Guilt

Heavy Load of Guilt by Tessa

The Guilt Burden

I am sure those who have succumbed to this debilitating emotion can relate.
Guilt devours and sucks you into a seemingly inescapable prison, which although you may not realise it, is primarily of your own doing.
It has been likened to…”Walking up a steep hill with a bag upon your back into which every stone you come across is placed.” This burden of your own making becomes increasingly heavy and intolerable.

I have confronted this ‘monster’ a number of times in my life. In my last encounter, in desperation, I turned to the Buddhist teachings to find a way out of the morass. Although there are numerous strategies in handling this emotion, the Buddhist viewpoint has certainly helped me.

Buddhism essentially differentiates between Guilt and Regret.
The path to take should be that of Regret rather than of Guilt. Regret aims at addressing the troublesome situation head on, without the usual self centredness that accompanies guilt. If it is still possible, and still needed, a degree of atonement is earnestly attempted. Then even if the situation is not rectifiable, or just ‘in one’s head,’ Regret basically says…”Do what you can, if and where you can,  promise to never to repeat it again, and  then…LET IT GO!  With this comes self forgiveness and a lifting of the “cloud.”

Surprisingly Guilt is most Egocentric and yet another way the troublesome Ego tries to build up it’s obsessive control causing self perpetuating misery for ourselves and others. Regret helps to dissociate the personal attachment involved and find a way forward. Once we learn through this approach, boosted by various supportive practices, such as Meditation, to detach from the trouble our sense of self is actually stirring up, we are on the path to freedom. With practice, we also grow to realise that we are constantly creating our future, moment by moment, and that being stuck in the past is totally unskillful. These approaches also reduce the chance of Guilt causing situations arising in the future.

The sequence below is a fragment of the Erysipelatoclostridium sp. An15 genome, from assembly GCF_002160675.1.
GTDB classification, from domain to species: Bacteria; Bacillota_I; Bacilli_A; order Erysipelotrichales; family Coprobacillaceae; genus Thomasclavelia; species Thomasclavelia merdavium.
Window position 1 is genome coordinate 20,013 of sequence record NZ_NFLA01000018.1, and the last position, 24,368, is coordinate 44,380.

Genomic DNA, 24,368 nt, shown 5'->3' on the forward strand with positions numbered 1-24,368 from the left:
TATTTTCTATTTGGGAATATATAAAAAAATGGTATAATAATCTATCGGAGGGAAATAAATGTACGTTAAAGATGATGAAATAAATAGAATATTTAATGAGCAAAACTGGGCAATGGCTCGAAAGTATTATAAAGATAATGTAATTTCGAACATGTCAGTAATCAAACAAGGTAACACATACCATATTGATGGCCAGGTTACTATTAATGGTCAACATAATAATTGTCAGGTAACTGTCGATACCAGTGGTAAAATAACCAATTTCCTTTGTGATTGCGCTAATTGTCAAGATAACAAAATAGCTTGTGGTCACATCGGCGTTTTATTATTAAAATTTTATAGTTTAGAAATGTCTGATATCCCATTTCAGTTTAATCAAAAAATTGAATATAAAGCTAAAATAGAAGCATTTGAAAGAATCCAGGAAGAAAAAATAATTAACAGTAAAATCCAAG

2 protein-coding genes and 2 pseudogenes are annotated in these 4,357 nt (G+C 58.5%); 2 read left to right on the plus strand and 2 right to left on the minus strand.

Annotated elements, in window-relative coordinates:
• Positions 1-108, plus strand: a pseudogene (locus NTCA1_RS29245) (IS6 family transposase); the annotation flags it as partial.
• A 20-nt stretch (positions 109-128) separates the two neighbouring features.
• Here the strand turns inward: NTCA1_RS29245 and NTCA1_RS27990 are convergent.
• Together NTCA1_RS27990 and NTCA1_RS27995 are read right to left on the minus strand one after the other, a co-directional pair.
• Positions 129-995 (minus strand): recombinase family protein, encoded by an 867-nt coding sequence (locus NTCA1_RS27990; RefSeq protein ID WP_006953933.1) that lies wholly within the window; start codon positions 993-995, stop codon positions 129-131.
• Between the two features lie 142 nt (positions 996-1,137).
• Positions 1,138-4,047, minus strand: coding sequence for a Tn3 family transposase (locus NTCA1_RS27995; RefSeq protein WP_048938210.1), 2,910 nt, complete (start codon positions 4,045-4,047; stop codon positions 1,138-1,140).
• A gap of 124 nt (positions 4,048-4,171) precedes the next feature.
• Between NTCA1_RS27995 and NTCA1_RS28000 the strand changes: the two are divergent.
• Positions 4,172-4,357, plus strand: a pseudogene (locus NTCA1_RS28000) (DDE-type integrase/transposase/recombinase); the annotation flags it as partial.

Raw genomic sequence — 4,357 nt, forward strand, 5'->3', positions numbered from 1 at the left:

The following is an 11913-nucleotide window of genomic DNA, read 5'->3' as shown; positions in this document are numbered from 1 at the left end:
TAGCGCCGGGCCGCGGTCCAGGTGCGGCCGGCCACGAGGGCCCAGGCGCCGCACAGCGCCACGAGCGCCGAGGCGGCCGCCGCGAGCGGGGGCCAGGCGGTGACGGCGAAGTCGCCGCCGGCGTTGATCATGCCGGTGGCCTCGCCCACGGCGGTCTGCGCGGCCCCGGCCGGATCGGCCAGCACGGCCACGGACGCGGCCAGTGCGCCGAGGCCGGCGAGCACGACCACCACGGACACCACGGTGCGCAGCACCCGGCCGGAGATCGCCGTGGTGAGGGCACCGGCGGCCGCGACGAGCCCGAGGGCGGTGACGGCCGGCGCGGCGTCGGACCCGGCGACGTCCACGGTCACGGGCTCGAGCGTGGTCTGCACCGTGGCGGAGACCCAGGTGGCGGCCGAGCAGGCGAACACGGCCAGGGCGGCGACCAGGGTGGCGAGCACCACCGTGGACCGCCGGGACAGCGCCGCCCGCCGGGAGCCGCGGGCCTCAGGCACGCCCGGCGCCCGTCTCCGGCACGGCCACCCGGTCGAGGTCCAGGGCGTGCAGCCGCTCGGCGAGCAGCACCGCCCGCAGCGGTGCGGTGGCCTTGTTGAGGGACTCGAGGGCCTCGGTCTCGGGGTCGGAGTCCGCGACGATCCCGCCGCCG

A most notable insight that has arisen out of Buddhism is that we, and only we, are responsible for the negative mind states that arise to trouble us. As we are the cause of these states, we are also key to rectifying and sublimating these “inner demons.”

I sincerely hope this will give some comfort and a way forward, to you, the reader of this article, and help you out of whatever “prison” you may find yourself in.

As always on this site, any comments readers would like to include, that can add value to ‘solving the human condition’ are most welcome. Your contribution will be acknowledged or it can remain anonymous if you so wish.

“Don’t look back…You’re not going that way!”